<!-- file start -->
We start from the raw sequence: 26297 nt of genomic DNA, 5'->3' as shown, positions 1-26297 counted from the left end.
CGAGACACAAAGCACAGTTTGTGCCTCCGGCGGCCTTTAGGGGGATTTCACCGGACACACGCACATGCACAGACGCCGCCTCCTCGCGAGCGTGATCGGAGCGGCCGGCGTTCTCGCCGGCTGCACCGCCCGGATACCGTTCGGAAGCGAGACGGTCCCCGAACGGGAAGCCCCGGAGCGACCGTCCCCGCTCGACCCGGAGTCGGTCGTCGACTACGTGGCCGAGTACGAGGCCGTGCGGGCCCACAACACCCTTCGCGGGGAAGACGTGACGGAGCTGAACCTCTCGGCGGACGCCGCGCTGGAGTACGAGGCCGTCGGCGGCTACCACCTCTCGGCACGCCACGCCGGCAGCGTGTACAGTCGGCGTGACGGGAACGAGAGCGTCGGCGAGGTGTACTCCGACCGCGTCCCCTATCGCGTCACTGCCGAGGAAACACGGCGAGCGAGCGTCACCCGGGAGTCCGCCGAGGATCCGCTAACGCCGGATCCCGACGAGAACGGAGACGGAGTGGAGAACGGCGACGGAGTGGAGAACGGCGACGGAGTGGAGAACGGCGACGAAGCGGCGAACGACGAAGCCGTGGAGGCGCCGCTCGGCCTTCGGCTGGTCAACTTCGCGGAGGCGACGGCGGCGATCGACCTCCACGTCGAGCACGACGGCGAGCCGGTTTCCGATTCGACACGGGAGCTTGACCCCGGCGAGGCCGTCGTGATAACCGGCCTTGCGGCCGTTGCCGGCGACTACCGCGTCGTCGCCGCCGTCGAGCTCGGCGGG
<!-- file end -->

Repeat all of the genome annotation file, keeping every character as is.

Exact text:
We start from the raw sequence: 26297 nt of genomic DNA, 5'->3' as shown, positions 1-26297 counted from the left end.
CGAGACACAAAGCACAGTTTGTGCCTCCGGCGGCCTTTAGGGGGATTTCACCGGACACACGCACATGCACAGACGCCGCCTCCTCGCGAGCGTGATCGGAGCGGCCGGCGTTCTCGCCGGCTGCACCGCCCGGATACCGTTCGGAAGCGAGACGGTCCCCGAACGGGAAGCCCCGGAGCGACCGTCCCCGCTCGACCCGGAGTCGGTCGTCGACTACGTGGCCGAGTACGAGGCCGTGCGGGCCCACAACACCCTTCGCGGGGAAGACGTGACGGAGCTGAACCTCTCGGCGGACGCCGCGCTGGAGTACGAGGCCGTCGGCGGCTACCACCTCTCGGCACGCCACGCCGGCAGCGTGTACAGTCGGCGTGACGGGAACGAGAGCGTCGGCGAGGTGTACTCCGACCGCGTCCCCTATCGCGTCACTGCCGAGGAAACACGGCGAGCGAGCGTCACCCGGGAGTCCGCCGAGGATCCGCTAACGCCGGATCCCGACGAGAACGGAGACGGAGTGGAGAACGGCGACGGAGTGGAGAACGGCGACGGAGTGGAGAACGGCGACGAAGCGGCGAACGACGAAGCCGTGGAGGCGCCGCTCGGCCTTCGGCTGGTCAACTTCGCGGAGGCGACGGCGGCGATCGACCTCCACGTCGAGCACGACGGCGAGCCGGTTTCCGATTCGACACGGGAGCTTGACCCCGGCGAGGCCGTCGTGATAACCGGCCTTGCGGCCGTTGCCGGCGACTACCGCGTCGTCGCCGCCGTCGAGCTCGGCGGG